The final word: there is more than one way to teach a wolf some manners.

READ REVIEW

ARNOLD THE BRAVE

Even a superhero sheep can’t go it alone without a trusty sidekick.

Sheep graze. Occasionally they are sheared for their wool, and occasionally they make a fine meal (especially to big bad wolves). But “As far as Arnold is concerned, any old sheep can graze.” Arnold likes to bang out the pushups and chin-ups and to dance around in circles shadowboxing. “ ‘I am a Super Sheep!’ says Arnold. But that’s not what the other sheep think. They just don’t get Arnold.” But Milo the mole does. He thinks Arnold is grand stuff and helps him with his training. When the wolf inevitably shows, all the sheep run and hide, but Arnold stands his ground (with Milo). Arnold challenges the wolf, feinting and jabbing and looking so ridiculous the wolf starts to laugh. Laughing, the wolf doesn’t notice Milo grab a stray end of Arnold’s sweater and tie it to the wolf’s tail. Round and round Arnold goes, till the wolf finally lunges to discover that his feet are all tangled up in Arnold’s diminished sweater. Down the wolf falls on his noggin, getting knocked silly. Whatever the moral of the story—go your own way; when the going gets tough, the weak get tricky—Arnold is a good and sympathetic character, the whole story drawn together by Renger’s easygoing cartoon illustrations

The final word: there is more than one way to teach a wolf some manners. (Picture book. 4-6)

Pub Date: March 1, 2018

ISBN: 978-1-4413-2650-8

Page Count: 32

Publisher: Peter Pauper Press

Review Posted Online: Nov. 22, 2017

Kirkus Reviews Issue: Dec. 15, 2017

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Should be packaged with an oxygen supply, as it will incontestably elicit uncontrollable gales of giggles.

THE DINKY DONKEY

Even more alliterative hanky-panky from the creators of The Wonky Donkey (2010).

Operating on the principle (valid, here) that anything worth doing is worth overdoing, Smith and Cowley give their wildly popular Wonky Donkey a daughter—who, being “cute and small,” was a “dinky donkey”; having “beautiful long eyelashes” she was in consequence a “blinky dinky donkey”; and so on…and on…and on until the cumulative chorus sails past silly and ludicrous to irresistibly hysterical: “She was a stinky funky plinky-plonky winky-tinky,” etc. The repeating “Hee Haw!” chorus hardly suggests what any audience’s escalating response will be. In the illustrations the daughter sports her parent’s big, shiny eyes and winsome grin while posing in a multicolored mohawk next to a rustic boombox (“She was a punky blinky”), painting her hooves pink, crossing her rear legs to signal a need to pee (“winky-tinky inky-pinky”), demonstrating her smelliness with the help of a histrionic hummingbird, and finally cozying up to her proud, evidently single parent (there’s no sign of another) for a closing cuddle.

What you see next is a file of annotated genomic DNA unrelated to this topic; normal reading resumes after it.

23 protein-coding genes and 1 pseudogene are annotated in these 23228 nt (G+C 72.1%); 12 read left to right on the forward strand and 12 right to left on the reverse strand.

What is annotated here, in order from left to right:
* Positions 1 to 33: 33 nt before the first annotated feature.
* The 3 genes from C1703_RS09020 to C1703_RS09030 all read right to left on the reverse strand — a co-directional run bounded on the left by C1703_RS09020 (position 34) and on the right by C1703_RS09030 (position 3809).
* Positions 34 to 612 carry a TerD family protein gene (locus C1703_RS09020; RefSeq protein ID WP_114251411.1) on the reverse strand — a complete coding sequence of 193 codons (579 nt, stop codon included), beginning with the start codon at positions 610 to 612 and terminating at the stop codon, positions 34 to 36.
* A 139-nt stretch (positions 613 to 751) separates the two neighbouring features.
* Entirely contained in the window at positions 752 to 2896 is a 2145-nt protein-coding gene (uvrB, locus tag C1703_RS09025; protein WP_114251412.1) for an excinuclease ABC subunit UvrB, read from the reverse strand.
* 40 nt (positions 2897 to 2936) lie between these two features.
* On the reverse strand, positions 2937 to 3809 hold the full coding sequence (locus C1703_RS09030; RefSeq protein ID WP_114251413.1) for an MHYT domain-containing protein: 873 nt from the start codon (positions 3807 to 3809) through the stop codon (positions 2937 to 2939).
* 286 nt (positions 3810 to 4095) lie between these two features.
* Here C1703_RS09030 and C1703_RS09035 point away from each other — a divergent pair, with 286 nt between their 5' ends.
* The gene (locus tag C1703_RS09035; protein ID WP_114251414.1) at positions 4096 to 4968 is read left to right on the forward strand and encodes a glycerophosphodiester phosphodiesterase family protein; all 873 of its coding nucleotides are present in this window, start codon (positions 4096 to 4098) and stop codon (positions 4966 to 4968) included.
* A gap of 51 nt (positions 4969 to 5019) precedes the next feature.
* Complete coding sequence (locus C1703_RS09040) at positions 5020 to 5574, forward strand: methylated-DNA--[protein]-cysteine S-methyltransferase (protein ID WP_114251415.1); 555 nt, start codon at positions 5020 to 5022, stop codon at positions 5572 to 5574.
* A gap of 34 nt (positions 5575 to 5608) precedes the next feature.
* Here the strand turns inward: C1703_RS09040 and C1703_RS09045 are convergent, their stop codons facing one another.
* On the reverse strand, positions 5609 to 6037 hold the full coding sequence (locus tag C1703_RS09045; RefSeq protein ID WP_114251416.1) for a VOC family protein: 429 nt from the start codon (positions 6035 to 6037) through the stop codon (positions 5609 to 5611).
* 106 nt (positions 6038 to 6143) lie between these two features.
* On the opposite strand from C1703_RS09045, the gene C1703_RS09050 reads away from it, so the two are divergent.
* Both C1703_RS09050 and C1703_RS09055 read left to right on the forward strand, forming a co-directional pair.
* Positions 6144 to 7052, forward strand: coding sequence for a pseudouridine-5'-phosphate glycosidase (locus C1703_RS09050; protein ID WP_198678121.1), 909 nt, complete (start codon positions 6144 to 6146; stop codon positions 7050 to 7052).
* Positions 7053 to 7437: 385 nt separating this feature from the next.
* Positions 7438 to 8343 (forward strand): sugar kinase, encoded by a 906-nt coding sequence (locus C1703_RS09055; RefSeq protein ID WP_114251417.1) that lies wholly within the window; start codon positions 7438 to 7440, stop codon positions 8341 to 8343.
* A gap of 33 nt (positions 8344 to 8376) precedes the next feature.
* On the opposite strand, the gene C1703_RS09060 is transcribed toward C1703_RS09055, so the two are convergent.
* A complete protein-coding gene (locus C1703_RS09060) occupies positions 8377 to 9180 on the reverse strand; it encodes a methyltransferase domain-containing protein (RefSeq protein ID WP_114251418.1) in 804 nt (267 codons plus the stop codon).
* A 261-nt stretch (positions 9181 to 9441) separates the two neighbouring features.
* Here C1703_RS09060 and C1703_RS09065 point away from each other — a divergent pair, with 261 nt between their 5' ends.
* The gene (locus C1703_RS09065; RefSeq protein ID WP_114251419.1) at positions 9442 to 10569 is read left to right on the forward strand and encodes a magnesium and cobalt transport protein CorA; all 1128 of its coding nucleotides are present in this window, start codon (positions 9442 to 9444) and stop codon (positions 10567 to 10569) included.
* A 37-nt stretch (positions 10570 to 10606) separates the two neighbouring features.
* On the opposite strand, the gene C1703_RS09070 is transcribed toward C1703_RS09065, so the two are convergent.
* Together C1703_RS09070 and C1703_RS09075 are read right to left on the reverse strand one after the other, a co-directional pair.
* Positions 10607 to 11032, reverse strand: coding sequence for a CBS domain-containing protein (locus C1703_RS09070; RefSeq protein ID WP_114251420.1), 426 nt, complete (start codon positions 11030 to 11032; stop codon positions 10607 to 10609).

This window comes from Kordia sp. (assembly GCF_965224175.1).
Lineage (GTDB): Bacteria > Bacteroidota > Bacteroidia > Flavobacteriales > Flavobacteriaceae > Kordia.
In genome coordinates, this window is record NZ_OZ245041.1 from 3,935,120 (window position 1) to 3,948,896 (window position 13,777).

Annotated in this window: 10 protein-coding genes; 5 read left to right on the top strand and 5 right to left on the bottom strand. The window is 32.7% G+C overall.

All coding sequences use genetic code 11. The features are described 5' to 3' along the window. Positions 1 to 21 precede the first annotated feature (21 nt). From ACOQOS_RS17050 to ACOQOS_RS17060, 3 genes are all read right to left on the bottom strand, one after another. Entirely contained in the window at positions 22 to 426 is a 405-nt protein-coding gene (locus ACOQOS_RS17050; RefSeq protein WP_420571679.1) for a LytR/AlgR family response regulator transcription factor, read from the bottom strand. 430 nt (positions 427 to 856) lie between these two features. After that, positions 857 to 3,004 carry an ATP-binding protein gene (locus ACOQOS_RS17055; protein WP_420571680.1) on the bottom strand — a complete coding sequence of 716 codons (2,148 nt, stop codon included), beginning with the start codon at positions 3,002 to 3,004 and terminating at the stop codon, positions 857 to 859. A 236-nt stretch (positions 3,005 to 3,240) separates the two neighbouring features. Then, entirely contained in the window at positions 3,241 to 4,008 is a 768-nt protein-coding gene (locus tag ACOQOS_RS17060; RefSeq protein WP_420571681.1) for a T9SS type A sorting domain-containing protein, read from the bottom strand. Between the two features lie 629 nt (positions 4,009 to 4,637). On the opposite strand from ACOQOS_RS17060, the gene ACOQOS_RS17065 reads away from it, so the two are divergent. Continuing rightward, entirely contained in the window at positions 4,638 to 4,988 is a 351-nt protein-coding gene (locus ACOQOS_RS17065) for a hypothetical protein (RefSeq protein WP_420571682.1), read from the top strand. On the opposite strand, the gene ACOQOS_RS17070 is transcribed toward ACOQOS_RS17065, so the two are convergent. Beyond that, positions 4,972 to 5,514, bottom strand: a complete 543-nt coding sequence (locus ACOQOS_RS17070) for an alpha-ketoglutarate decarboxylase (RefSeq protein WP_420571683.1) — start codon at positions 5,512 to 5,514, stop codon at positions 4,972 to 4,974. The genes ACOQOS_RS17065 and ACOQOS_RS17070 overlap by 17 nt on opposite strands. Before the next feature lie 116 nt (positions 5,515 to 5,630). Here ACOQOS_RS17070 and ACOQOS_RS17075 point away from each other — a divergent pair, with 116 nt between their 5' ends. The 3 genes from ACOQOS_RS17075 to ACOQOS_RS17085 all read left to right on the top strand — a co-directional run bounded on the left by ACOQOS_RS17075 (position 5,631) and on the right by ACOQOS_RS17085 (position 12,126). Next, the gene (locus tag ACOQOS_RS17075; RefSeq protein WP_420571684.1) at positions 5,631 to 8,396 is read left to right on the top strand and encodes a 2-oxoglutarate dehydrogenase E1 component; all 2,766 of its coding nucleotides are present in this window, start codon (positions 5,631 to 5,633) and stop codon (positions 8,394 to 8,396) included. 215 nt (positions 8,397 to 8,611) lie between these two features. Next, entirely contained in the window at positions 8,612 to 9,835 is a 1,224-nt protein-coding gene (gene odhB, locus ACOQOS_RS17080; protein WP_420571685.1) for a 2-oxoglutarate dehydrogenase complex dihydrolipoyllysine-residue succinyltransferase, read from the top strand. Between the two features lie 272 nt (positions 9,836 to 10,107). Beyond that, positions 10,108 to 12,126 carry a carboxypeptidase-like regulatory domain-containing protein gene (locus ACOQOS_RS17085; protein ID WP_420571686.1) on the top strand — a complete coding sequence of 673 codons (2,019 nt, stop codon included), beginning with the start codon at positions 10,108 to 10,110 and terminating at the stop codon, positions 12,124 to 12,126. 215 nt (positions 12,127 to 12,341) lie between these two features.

Should be packaged with an oxygen supply, as it will incontestably elicit uncontrollable gales of giggles. (Picture book. 4-6)

Pub Date: Nov. 5, 2019

ISBN: 978-1-338-60083-4

Page Count: 24

Publisher: Scholastic

Review Posted Online: Oct. 13, 2019

Kirkus Reviews Issue: Nov. 1, 2019

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Take strength from the dreamers before you and follow your dreams. Or maybe just roll the dice.

LITTLE JOE CHICKAPIG

Is it a book about aspirations or the backstory for the board game?

Chickapig is defined as “an animal hybrid that is half-chicken and half-pig” and is depicted in yellow, two-legged chick shape with pink pig snout and ears. Young Joe Chickapig lives on a farm that was his grandfather’s dream, but it’s getting Joe down. He dreams of adventure but needs the “courage to follow his heart. / But how could he do it? How could he start?” In a bedtime story, Joe’s mother shares the influential characters that helped Joe’s sailor grandfather “follow his heart against the tide.” It seems that “Grandpa had heard a story told / Of a great big bear who broke the mold. / The bear was tired of striking fear”—so he became a forest doctor and a friend to all. And the bear’s inspiration? “A mouse who went to space.” The mouse, in turn, found hope in a “fierce young dragon” who joined a rock band. And coming full circle, the dragon found courage from a Chickapig warrior who “tired of shields and swords to wield” and established a farm. Chickapig game fans will appreciate this fanciful rhyming tale illustrated in attention-grabbing colors, but readers coming to it cold will note a distinct absence of plot. Mouse and dragon present female; all others are male.

Take strength from the dreamers before you and follow your dreams. Or maybe just roll the dice. (Picture book. 4-6)

Pub Date: Jan. 14, 2020

ISBN: 978-0-7944-4452-5

Page Count: 32

Publisher: Printers Row

Review Posted Online: Oct. 9, 2019

Kirkus Reviews Issue: Nov. 1, 2019

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